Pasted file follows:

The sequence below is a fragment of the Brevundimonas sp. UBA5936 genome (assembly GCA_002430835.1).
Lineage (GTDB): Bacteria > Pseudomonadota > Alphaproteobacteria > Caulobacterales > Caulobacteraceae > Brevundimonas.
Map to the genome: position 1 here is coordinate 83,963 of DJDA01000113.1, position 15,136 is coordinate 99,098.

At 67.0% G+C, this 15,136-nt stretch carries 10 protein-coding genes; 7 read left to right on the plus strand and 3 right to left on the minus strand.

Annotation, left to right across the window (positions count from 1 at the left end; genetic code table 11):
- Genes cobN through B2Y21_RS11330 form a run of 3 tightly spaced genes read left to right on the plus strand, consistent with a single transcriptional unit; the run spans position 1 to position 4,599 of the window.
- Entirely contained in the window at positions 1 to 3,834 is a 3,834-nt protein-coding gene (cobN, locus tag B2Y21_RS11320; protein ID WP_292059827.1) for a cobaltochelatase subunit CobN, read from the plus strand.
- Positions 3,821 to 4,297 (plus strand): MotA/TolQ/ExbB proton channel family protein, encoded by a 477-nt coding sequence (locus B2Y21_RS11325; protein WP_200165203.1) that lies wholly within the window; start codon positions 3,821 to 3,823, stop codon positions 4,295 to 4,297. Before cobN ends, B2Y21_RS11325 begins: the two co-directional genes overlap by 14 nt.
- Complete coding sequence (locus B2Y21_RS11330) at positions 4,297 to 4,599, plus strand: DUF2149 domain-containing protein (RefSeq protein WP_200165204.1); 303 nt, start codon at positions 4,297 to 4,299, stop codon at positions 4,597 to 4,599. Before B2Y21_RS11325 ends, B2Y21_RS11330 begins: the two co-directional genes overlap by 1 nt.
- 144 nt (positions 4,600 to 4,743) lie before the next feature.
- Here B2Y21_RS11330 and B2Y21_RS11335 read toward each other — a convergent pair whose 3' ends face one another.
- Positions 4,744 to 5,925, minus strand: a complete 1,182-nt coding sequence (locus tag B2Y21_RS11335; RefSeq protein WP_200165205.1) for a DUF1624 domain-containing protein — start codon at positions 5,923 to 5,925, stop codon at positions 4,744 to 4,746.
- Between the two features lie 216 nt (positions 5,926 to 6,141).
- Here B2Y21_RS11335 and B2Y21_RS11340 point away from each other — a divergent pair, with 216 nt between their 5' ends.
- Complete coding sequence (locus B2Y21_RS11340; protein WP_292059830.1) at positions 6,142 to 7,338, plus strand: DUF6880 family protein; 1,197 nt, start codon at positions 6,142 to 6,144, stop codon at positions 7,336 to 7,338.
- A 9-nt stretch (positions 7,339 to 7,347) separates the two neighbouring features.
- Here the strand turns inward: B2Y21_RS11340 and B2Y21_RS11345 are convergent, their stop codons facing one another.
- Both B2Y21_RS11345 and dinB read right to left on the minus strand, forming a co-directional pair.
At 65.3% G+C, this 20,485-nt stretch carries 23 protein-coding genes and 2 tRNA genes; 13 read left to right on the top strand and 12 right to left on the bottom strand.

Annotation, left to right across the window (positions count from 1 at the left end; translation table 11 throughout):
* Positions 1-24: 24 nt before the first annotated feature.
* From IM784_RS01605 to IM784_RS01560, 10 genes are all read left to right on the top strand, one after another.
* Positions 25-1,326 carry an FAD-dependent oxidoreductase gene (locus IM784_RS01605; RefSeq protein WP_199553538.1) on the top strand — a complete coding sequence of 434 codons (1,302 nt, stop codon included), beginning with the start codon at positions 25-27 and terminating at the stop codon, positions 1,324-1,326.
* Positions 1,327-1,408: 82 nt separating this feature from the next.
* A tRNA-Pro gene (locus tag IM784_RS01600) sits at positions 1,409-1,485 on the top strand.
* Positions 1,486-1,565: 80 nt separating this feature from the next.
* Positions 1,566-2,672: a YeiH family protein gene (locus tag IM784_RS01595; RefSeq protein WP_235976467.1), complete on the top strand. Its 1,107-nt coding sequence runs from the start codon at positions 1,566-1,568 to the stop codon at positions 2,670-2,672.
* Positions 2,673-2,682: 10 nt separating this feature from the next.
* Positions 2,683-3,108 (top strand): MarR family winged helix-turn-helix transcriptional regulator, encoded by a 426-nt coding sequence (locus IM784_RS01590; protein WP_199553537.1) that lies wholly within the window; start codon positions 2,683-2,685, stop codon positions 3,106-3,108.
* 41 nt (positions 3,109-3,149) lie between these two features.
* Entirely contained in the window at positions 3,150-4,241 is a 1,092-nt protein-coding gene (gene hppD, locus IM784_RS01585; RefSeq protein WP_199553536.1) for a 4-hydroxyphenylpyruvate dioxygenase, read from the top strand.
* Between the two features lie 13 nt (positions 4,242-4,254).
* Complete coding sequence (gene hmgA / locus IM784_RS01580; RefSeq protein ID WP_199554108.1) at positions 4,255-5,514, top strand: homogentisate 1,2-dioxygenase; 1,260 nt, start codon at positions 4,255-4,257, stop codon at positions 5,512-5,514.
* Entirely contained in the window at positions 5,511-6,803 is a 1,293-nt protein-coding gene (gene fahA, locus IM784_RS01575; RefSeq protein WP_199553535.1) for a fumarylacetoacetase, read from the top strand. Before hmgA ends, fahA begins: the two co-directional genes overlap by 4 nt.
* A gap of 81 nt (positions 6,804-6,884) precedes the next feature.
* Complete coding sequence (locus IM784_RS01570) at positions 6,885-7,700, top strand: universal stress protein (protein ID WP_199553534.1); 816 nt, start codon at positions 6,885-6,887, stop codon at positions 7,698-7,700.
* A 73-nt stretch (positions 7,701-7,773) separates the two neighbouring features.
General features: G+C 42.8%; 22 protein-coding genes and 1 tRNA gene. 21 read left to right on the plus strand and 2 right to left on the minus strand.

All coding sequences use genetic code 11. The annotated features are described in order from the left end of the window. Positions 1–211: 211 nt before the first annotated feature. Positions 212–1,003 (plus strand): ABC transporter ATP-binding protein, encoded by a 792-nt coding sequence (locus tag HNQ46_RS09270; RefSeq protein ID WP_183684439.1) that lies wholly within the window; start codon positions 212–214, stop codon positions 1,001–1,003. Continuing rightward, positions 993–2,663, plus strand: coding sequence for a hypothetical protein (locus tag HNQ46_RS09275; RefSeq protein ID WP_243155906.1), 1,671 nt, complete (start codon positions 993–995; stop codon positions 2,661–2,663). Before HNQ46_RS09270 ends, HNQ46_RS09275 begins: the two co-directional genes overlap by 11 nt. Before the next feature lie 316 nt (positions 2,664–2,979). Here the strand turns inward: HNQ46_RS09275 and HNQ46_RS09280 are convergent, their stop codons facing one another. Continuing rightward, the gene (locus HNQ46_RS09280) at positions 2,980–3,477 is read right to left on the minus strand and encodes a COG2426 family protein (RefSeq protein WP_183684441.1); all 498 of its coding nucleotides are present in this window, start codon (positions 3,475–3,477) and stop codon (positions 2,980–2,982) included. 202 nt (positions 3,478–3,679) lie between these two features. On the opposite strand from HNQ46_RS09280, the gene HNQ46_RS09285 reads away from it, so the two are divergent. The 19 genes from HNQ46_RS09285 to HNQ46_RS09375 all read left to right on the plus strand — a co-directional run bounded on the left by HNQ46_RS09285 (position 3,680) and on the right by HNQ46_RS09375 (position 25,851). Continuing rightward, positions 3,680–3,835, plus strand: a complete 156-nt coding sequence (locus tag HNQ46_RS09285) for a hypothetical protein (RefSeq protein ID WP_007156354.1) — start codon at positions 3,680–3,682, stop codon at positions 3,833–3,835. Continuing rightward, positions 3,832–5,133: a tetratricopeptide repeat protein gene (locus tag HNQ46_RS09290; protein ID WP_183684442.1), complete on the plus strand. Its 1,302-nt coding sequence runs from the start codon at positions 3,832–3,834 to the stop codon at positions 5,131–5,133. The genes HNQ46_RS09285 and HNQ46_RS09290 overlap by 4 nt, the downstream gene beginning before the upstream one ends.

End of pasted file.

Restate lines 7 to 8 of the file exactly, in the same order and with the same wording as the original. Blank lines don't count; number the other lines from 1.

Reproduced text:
- Entirely contained in the window at positions 1 to 3,834 is a 3,834-nt protein-coding gene (cobN, locus tag B2Y21_RS11320; protein ID WP_292059827.1) for a cobaltochelatase subunit CobN, read from the plus strand.
- Positions 3,821 to 4,297 (plus strand): MotA/TolQ/ExbB proton channel family protein, encoded by a 477-nt coding sequence (locus B2Y21_RS11325; protein WP_200165203.1) that lies wholly within the window; start codon positions 3,821 to 3,823, stop codon positions 4,295 to 4,297. Before cobN ends, B2Y21_RS11325 begins: the two co-directional genes overlap by 14 nt.